Some memories of the war



Some memories of the war


Memoir detailing a teenage girl's experiences of the war. The document details experiences of evacuation, the blackouts, sounds of the war during air raids and what they saw on the streets of Liverpool.

Temporal Coverage




Three page type written document


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[underline] Some memories of the war (1939-1945) [/underline] from a woman who was a teenager then.
War broke out on 3rd September 1939. This was a hot sunny Sunday in Liverpool where I lived.
[underline] Evacuation [/underline].
That week the [underline] Evacuation of children [/underline] began. Children were sent away from the big cities to the countryside for safety.
Lime Street Station was filled with children of all sizes and ages with gas masks in cardboard boxes over their shoulders; labels pinned to their lapels gave their name and identification number.
Everyone had to carry an identity card.
I wasstaken [sic] was taken by train into the country- the journey was long. The whole school was taken on arrival to a church hall, and we waited to be collected by ‘someone’. We did not know who it would be. Those children who were not taken by someone were taken by bus to a house or cottage for the duration of the war.
Not all children stayed that long. The cottage I was sent to had no gas, no electricity, no running water or indoor toilet. The toilet was in a hut at the very bottom of a long garden. There was no bathroom- we had our baths in a tin bath in front of the kitchen fire. My mother was not happy about me being away from home and she came to collect me after one week. She said that if we were going to die then it would be better to die together. It so happened that we all lived safely through the war.
[underline] Sounds of War [/underline] – [underline] An Air Raid [/underline]
The sounds of war were very different from the sounds of a country at peace. When there was an air raid the sirens wailed loudly and eerily. We would look at the clocks quickly before running to our Anderson shelter in the garden. If it was 10 or 12 o’clock pm we knew there would be a long night of bombing to come. If it was 2 or 3 a.m. then maybe it would only last a matter of hours.
Sometimes there were two or three air raids in the same night and some in the day-time too.
As we ran we would see the searchlights scanning the sky for the enemy aircraft.

[page break]

The sound of enemy aircraft was different from our own planes.
They used to switch their engines off to avoid being detected. We would then hear a drrm…drrm…drrm…drrm…. This was an ominous sound.
You could also hear the scream of the bombs as they fell through the air. First there would be a ‘descending’ whine, then an explosion which was sometimes louder than thunder and at other times a dull ‘crump’ in the distance.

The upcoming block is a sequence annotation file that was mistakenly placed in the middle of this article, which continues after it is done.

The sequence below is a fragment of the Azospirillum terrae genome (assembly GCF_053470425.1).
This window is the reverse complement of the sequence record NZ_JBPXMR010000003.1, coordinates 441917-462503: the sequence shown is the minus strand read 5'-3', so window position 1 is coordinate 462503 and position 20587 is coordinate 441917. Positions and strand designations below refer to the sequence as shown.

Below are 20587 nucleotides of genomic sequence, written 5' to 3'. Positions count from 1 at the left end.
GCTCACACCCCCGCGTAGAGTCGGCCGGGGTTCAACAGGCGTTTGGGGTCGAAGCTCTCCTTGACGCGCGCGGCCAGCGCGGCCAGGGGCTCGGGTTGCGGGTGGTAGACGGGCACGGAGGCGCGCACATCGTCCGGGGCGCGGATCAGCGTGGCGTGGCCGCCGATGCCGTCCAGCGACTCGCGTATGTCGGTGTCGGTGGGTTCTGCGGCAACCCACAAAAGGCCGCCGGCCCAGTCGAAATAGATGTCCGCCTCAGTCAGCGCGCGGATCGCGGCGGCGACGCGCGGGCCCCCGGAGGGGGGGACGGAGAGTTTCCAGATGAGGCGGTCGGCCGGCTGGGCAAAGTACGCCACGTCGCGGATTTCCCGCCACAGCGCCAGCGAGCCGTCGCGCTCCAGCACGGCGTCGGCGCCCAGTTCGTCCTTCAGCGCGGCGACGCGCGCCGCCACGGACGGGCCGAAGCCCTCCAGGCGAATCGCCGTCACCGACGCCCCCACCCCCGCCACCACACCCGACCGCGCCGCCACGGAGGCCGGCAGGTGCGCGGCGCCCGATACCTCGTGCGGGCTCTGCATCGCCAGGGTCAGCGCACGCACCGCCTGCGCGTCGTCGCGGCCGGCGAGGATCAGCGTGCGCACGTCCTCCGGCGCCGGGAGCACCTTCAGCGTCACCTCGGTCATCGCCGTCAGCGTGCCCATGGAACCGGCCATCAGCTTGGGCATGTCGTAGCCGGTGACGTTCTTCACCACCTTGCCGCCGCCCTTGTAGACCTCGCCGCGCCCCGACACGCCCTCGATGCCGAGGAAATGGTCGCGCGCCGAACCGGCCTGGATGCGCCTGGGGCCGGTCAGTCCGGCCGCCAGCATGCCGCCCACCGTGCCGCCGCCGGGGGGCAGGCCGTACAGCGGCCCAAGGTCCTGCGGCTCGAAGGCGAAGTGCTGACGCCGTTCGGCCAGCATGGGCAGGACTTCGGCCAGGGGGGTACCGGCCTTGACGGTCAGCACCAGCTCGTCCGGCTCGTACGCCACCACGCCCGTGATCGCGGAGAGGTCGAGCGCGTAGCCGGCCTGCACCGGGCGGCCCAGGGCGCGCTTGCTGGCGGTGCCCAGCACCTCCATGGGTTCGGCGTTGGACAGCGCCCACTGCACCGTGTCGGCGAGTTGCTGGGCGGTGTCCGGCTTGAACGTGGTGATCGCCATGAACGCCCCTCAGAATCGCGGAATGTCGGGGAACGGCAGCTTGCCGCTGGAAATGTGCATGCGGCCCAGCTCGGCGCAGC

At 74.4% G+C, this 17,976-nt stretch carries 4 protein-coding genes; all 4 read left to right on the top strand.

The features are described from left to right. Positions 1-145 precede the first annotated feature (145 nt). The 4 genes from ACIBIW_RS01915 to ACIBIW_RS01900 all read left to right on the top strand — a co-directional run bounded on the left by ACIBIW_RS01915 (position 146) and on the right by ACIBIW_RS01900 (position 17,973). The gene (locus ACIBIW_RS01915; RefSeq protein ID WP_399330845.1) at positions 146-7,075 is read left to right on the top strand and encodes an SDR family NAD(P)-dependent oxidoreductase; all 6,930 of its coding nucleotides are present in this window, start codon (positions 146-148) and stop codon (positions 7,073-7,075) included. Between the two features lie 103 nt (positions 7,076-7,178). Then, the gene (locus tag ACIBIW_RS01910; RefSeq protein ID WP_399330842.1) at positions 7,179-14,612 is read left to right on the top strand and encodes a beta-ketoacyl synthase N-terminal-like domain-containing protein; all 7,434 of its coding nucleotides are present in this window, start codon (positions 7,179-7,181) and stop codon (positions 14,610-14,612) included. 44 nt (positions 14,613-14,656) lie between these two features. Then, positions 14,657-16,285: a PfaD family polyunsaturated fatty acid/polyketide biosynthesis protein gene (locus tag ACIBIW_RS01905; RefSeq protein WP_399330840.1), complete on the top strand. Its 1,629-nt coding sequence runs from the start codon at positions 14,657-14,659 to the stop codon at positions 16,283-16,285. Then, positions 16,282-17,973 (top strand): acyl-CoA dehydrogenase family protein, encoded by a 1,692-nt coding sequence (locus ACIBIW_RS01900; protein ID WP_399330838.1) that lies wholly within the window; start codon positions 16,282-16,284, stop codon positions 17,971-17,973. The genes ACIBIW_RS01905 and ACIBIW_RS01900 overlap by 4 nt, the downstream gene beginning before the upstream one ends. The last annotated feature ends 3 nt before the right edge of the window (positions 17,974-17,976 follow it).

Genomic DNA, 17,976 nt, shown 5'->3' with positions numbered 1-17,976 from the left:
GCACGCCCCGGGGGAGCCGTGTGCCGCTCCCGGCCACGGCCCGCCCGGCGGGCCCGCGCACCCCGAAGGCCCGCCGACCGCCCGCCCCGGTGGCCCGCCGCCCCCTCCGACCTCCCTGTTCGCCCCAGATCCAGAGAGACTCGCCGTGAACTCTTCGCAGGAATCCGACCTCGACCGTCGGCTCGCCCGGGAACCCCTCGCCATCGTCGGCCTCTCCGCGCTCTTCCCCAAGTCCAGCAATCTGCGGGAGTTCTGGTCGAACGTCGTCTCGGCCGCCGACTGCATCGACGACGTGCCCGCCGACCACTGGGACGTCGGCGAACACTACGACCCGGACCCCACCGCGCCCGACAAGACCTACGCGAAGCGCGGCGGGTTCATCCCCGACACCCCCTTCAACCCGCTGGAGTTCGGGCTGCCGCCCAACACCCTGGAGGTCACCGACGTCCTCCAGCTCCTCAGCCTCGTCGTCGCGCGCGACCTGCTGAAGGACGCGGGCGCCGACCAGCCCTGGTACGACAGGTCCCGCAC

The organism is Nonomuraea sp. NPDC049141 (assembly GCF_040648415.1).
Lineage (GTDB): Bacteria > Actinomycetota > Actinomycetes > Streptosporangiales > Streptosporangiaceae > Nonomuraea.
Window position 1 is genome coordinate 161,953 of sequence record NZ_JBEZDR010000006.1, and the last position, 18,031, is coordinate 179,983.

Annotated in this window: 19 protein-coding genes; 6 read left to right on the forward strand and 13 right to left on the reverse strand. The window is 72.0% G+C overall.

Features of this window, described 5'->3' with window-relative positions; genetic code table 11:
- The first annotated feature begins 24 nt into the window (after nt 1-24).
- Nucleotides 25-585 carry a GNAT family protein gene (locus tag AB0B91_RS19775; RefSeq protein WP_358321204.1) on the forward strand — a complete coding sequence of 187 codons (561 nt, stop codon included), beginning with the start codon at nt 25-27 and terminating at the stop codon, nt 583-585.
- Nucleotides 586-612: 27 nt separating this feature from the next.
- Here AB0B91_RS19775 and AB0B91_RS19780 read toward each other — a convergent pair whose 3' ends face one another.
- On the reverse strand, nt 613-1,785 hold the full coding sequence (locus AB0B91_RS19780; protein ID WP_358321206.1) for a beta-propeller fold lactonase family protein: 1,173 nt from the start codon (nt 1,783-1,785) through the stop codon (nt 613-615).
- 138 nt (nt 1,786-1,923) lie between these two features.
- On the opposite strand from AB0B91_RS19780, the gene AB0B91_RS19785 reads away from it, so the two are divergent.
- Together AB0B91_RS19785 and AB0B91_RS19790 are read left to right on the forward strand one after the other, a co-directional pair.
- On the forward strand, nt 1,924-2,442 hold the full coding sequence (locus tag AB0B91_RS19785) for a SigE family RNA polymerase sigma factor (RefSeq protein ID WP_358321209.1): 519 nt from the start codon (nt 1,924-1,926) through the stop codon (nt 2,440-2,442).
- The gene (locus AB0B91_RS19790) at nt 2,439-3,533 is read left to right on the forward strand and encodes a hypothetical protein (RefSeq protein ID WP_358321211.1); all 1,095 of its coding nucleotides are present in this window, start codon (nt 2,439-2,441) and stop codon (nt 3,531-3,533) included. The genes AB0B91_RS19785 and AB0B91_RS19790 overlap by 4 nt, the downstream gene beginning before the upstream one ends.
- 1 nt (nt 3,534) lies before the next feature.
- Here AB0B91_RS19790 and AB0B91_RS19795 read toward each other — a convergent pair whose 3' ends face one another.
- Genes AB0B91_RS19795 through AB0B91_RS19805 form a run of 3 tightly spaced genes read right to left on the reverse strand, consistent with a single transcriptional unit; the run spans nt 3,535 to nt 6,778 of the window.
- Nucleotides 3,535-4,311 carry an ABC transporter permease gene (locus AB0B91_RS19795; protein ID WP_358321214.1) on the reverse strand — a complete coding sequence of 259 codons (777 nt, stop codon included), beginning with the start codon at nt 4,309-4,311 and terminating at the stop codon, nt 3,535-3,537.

We would listen hard for the comforting sound of our own anti-aircraft guns and rockets fighting back at the enemy. Sometimes, however, these were silent-especially during the May Blitz in Liverpool, when the bombing was long and incessant for ten nights from 1st -10th May.
The most wonderful sound of all was that of the ‘all clear’. The siren would sound again but this time it did not wail but gave out a long, clear, steady note to announce that the ‘raiders’ had passed. Maybe, though, we would return to bed, only to hear the air raid siren again and so rush back to the shelter.
[underline] Sights in Liverpool [/underline]
Incendiary (fire) bombs were a real danger. Huge metal tanks full of water were positioned on almost every street corner. These were called [underline] E.W.S tanks [/underline] Emergency Water Supply tanks.
More E.W.S. were carried in huge pipes. (about 35cm in diameter) which were on the edges of the pavement and had to be stepped over.
People in uniforms could be seen too. [underline] Air Raid Wardens [/underline] wore overalls and tin hats; [underline] soldiers [/underline], sailors and airmen were often in Liverpool en route between North America and Europe. Liverpool was the Western approaches port and the town was always busy. There were Americans, Canadians, Poles and Norwegians. The French sailors wore little ‘pom-poms’ on their hats.

[underline] The Black Out [/underline]
For fear of air raids it was necessary to ensure absolute darkness at night. This would make places less easy to find. At first no torches could be carried. When it was eventually allowed they had to have black tape over them so that only a little light would show. Torches always had to be carried pointing downwards. Car lights also had to be covered.

[Page break]

(A few cars had huge ‘balloons’ full of gas on top of them to save petrol).
At the windows you could see blackout curtains or windows with nets of tape pasted over them to prevent glass shattering.
People never moved about without their gas masks- these had to be carried elsewhere.
In the sky were huge barrage balloons.
We didn’t see a banana for over six years.



“Some memories of the war,” IBCC Digital Archive, accessed June 24, 2024,

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